Yass Valley Council has signalled its intent to pursue the rezoning of a large parcel of land in Murrumbateman for subdivision after a proposal was brought before councillors to look at biocertification. The small but essential planning step could eventually lead to adding another two-thirds of the current population of Murrumbateman, raising it to 5,400 people.

At a recent meeting, councillors unanimously agreed to take the initial step of strategic biocertification for the eventual development of the council property known as “Hawthorn.” The grazing property sits on 286 hectares of land north of Murrumbateman on the Barton Highway.

Biocertification under the Biodiversity Conservation Act 2016 aims to conserve species living on the land and minimise the impacts a development will have to native vegetation.

A report to council states in 2018 the Council’s natural resource and sustainability officer undertook a biodiversity assessment to identify areas of high value around Hawthorn. According to the Council, this can be used to proceed with a full evaluation in the future.

Critically endangered Golden Sun Moth photographed on-site at “Hawthorn”

The assessment found significant biodiversity values on parts of the site, including the critically endangered Golden Sun Moth, and the Endangered Ecological Community White Box – Yellow Box – Blakely’s Red Gum Grassy Woodland and Derived Native Grassland. There are also several mature hollow-bearing trees which are likely to be providing habitat for threatened bird and bat species.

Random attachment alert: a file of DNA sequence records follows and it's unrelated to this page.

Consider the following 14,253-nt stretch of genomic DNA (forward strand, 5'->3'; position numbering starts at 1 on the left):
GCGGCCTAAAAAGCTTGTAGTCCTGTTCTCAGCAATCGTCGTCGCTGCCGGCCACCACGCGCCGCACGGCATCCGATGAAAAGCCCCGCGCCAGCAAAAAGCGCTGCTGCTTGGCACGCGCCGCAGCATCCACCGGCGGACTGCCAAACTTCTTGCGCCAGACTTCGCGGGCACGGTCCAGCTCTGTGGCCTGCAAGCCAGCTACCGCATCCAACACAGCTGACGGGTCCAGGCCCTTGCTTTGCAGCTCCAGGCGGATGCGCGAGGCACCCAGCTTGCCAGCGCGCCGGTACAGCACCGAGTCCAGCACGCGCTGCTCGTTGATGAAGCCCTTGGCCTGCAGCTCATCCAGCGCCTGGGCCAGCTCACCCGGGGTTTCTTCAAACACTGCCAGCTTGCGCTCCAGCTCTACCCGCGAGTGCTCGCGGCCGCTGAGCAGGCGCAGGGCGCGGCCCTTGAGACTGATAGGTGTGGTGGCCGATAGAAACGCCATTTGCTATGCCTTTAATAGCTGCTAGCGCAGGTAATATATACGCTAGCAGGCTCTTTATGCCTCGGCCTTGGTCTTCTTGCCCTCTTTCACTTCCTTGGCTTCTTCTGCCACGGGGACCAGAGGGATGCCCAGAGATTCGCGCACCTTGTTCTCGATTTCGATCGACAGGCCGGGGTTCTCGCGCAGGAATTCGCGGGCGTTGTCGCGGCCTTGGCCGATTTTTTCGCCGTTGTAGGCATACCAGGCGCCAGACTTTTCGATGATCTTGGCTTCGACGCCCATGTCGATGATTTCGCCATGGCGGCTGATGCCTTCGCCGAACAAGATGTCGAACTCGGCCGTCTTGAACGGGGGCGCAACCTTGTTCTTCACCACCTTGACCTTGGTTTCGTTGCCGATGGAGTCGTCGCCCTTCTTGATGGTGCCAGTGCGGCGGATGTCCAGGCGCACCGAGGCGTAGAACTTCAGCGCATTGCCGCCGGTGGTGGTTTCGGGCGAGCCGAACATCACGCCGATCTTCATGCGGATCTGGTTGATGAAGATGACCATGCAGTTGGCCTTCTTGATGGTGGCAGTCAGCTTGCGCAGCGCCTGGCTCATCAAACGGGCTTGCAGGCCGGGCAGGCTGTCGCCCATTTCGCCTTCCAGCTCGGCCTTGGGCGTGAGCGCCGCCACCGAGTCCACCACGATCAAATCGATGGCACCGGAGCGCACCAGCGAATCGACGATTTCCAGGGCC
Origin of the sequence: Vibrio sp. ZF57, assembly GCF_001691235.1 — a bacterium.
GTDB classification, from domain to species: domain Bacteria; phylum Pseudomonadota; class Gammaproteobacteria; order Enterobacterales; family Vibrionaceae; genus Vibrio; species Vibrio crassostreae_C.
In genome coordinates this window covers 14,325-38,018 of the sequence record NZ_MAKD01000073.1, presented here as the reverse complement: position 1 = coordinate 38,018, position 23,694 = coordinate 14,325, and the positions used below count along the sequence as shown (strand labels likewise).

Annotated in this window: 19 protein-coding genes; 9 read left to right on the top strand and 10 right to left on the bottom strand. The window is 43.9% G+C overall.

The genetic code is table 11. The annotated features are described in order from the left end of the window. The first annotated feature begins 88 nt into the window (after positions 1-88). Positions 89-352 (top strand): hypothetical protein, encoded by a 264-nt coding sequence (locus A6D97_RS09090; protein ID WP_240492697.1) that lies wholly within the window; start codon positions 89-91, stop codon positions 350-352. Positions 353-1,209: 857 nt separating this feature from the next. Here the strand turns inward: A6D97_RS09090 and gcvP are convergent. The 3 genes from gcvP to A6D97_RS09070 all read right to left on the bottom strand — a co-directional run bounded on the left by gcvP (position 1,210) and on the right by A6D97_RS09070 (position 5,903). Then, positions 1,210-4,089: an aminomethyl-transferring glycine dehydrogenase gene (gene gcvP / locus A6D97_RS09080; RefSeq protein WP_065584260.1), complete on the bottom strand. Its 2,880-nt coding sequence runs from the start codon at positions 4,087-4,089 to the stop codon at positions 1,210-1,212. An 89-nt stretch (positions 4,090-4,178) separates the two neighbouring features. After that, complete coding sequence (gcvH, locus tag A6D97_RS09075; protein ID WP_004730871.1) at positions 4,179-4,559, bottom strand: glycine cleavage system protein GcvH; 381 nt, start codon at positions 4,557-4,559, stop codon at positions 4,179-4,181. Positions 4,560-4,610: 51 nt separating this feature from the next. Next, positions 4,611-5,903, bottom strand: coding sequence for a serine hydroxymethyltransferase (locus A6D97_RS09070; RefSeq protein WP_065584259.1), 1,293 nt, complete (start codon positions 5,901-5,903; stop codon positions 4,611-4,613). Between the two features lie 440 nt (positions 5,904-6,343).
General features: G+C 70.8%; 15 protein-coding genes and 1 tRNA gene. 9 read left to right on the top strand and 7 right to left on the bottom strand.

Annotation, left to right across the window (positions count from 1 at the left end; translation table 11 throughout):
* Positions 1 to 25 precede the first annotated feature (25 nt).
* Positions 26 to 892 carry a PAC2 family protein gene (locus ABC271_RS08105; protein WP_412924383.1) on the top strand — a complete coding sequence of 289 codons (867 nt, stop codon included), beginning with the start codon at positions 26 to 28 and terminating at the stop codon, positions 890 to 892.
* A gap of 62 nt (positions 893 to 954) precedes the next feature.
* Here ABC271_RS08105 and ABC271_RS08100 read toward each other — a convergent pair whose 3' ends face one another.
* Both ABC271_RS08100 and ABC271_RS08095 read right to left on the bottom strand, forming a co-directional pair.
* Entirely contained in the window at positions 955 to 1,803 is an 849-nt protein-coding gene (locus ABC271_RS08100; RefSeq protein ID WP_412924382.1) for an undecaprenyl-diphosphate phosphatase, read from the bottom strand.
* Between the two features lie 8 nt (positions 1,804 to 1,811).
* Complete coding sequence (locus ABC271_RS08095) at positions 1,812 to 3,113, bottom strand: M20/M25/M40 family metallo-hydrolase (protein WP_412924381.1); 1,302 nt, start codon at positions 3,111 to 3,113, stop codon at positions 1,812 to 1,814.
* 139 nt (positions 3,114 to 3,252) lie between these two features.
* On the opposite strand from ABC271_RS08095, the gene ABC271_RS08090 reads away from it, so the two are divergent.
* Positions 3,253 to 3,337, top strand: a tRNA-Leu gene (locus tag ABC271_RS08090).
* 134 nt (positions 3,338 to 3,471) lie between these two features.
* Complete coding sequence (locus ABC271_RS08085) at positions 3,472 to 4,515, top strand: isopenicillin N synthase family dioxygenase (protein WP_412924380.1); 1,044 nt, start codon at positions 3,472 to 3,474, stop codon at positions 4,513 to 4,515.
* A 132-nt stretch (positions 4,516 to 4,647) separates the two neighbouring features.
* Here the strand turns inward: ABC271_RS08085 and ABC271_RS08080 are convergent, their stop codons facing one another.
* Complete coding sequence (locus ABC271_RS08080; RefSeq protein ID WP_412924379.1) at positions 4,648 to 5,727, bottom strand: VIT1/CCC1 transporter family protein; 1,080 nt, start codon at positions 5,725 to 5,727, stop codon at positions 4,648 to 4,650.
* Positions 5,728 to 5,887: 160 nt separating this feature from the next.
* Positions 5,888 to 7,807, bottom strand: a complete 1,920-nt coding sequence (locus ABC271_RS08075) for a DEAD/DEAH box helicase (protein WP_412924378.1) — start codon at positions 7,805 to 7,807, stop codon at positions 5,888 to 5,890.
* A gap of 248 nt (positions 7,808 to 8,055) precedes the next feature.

Remnant Eucalypt on site at ‘Hawthorn’ Murrumbateman

There are currently three scenarios proposed for the site if any future rezoning was approved, allowing for development. Each one involves different levels of housing and environmental impact. Due to the biocertification process, the most likely to be approved is scenario two which is the most’ balanced outcome in terms of the development of the land,’ according to Council’s Director of Planning and Environment, Ms Julie Rogers.

Scenario two involves around 188 hectares of land to be built on with the goal of approximately ten lots being built per hectare. The current Canberra model being used in Gungahlin is around fifteen lots per hectare.

“A good round figure, a sustainable figure for Murrumbateman would be around eight or ten which is significantly less than the figure they are squashing into Gungahlin,” said Councillor Michael McManus during the August meeting.

This would see around 1800 lots developed, which would be massive growth for Murrumbateman. The average persons per household are about three, which would see a rough increase of population around 5,400 people. The current community of Murrumbateman is 3.5 thousand and Hawthorn will take the bulk of the growth towards the ten thousand mark.

“In the settlement strategy we reserved some extra land for possible future growth beyond that 10,000 should a number of other matters be able to be resolved; a big one being water supply,” advised General Manager Chris Berry.

“We need to secure a water supply from an alternate source if we are going to realise that growth potential. That work is currently with the department of water for consideration for funding. If we don’t secure water, it will never be realised,” Mr Berry emphasised.